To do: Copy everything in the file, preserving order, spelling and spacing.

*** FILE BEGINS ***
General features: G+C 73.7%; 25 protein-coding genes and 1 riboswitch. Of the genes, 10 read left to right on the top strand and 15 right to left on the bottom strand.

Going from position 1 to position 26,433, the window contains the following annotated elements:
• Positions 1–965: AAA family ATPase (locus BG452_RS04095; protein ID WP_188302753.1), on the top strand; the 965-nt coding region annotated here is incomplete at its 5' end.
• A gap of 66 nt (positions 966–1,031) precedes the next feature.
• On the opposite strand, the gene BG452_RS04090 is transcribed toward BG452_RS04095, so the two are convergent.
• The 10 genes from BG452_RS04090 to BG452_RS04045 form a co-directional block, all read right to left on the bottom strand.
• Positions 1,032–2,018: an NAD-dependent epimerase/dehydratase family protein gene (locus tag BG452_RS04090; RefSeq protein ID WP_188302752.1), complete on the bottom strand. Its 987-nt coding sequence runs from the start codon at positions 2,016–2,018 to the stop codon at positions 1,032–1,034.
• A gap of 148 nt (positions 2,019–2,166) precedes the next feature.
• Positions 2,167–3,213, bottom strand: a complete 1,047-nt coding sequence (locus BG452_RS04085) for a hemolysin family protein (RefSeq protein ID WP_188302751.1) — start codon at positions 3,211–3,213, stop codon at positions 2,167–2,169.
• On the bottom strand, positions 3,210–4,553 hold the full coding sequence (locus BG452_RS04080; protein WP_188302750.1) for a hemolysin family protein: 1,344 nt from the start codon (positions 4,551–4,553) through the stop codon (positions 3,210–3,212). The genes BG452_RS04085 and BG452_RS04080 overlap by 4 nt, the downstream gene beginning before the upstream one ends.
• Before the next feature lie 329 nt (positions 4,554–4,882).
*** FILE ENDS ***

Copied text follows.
General features: G+C 73.7%; 25 protein-coding genes and 1 riboswitch. Of the genes, 10 read left to right on the top strand and 15 right to left on the bottom strand.

Going from position 1 to position 26,433, the window contains the following annotated elements:
• Positions 1–965: AAA family ATPase (locus BG452_RS04095; protein ID WP_188302753.1), on the top strand; the 965-nt coding region annotated here is incomplete at its 5' end.
• A gap of 66 nt (positions 966–1,031) precedes the next feature.
• On the opposite strand, the gene BG452_RS04090 is transcribed toward BG452_RS04095, so the two are convergent.
• The 10 genes from BG452_RS04090 to BG452_RS04045 form a co-directional block, all read right to left on the bottom strand.
• Positions 1,032–2,018: an NAD-dependent epimerase/dehydratase family protein gene (locus tag BG452_RS04090; RefSeq protein ID WP_188302752.1), complete on the bottom strand. Its 987-nt coding sequence runs from the start codon at positions 2,016–2,018 to the stop codon at positions 1,032–1,034.
• A gap of 148 nt (positions 2,019–2,166) precedes the next feature.
• Positions 2,167–3,213, bottom strand: a complete 1,047-nt coding sequence (locus BG452_RS04085) for a hemolysin family protein (RefSeq protein ID WP_188302751.1) — start codon at positions 3,211–3,213, stop codon at positions 2,167–2,169.
• On the bottom strand, positions 3,210–4,553 hold the full coding sequence (locus BG452_RS04080; protein WP_188302750.1) for a hemolysin family protein: 1,344 nt from the start codon (positions 4,551–4,553) through the stop codon (positions 3,210–3,212). The genes BG452_RS04085 and BG452_RS04080 overlap by 4 nt, the downstream gene beginning before the upstream one ends.
• Before the next feature lie 329 nt (positions 4,554–4,882).